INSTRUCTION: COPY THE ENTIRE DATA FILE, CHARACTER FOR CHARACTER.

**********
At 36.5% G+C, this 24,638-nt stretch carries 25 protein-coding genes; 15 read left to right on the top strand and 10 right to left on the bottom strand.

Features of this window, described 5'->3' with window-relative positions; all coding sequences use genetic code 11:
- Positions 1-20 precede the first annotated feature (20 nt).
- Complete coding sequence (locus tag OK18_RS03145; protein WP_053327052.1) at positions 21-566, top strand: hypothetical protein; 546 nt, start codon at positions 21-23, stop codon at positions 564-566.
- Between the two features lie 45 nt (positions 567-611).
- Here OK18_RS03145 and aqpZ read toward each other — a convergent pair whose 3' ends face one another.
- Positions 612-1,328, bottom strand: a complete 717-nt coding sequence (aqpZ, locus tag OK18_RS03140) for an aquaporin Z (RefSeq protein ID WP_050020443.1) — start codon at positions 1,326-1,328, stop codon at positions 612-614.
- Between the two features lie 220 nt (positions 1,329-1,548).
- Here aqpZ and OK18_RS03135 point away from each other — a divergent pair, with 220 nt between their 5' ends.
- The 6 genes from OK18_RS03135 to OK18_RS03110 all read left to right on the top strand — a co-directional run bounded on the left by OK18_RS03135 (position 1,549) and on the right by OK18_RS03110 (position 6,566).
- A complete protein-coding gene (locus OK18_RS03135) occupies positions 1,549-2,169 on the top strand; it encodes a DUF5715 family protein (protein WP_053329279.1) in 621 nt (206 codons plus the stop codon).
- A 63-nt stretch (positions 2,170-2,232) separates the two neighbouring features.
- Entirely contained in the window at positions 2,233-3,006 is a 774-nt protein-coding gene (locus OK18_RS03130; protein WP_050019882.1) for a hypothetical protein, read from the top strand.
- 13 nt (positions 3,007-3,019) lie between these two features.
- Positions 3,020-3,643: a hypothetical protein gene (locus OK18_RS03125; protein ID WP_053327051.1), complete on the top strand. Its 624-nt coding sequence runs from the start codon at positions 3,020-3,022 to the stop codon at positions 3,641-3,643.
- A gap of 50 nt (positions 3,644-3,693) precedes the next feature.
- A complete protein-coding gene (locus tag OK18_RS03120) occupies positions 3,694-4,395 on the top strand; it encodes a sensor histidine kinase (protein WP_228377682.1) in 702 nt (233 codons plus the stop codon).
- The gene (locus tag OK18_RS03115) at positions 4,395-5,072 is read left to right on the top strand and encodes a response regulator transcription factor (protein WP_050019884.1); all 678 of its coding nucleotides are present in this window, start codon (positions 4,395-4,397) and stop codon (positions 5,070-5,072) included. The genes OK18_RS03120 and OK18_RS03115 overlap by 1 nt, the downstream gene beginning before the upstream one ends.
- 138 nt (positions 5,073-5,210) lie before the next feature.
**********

At 36.5% G+C, this 24,638-nt stretch carries 25 protein-coding genes; 15 read left to right on the top strand and 10 right to left on the bottom strand.

Features of this window, described 5'->3' with window-relative positions; all coding sequences use genetic code 11:
- Positions 1-20 precede the first annotated feature (20 nt).
- Complete coding sequence (locus tag OK18_RS03145; protein WP_053327052.1) at positions 21-566, top strand: hypothetical protein; 546 nt, start codon at positions 21-23, stop codon at positions 564-566.
- Between the two features lie 45 nt (positions 567-611).
- Here OK18_RS03145 and aqpZ read toward each other — a convergent pair whose 3' ends face one another.
- Positions 612-1,328, bottom strand: a complete 717-nt coding sequence (aqpZ, locus tag OK18_RS03140) for an aquaporin Z (RefSeq protein ID WP_050020443.1) — start codon at positions 1,326-1,328, stop codon at positions 612-614.
- Between the two features lie 220 nt (positions 1,329-1,548).
- Here aqpZ and OK18_RS03135 point away from each other — a divergent pair, with 220 nt between their 5' ends.
- The 6 genes from OK18_RS03135 to OK18_RS03110 all read left to right on the top strand — a co-directional run bounded on the left by OK18_RS03135 (position 1,549) and on the right by OK18_RS03110 (position 6,566).
- A complete protein-coding gene (locus OK18_RS03135) occupies positions 1,549-2,169 on the top strand; it encodes a DUF5715 family protein (protein WP_053329279.1) in 621 nt (206 codons plus the stop codon).
- A 63-nt stretch (positions 2,170-2,232) separates the two neighbouring features.
- Entirely contained in the window at positions 2,233-3,006 is a 774-nt protein-coding gene (locus OK18_RS03130; protein WP_050019882.1) for a hypothetical protein, read from the top strand.
- 13 nt (positions 3,007-3,019) lie between these two features.
- Positions 3,020-3,643: a hypothetical protein gene (locus OK18_RS03125; protein ID WP_053327051.1), complete on the top strand. Its 624-nt coding sequence runs from the start codon at positions 3,020-3,022 to the stop codon at positions 3,641-3,643.
- A gap of 50 nt (positions 3,644-3,693) precedes the next feature.
- A complete protein-coding gene (locus tag OK18_RS03120) occupies positions 3,694-4,395 on the top strand; it encodes a sensor histidine kinase (protein WP_228377682.1) in 702 nt (233 codons plus the stop codon).
- The gene (locus tag OK18_RS03115) at positions 4,395-5,072 is read left to right on the top strand and encodes a response regulator transcription factor (protein WP_050019884.1); all 678 of its coding nucleotides are present in this window, start codon (positions 4,395-4,397) and stop codon (positions 5,070-5,072) included. The genes OK18_RS03120 and OK18_RS03115 overlap by 1 nt, the downstream gene beginning before the upstream one ends.
- 138 nt (positions 5,073-5,210) lie before the next feature.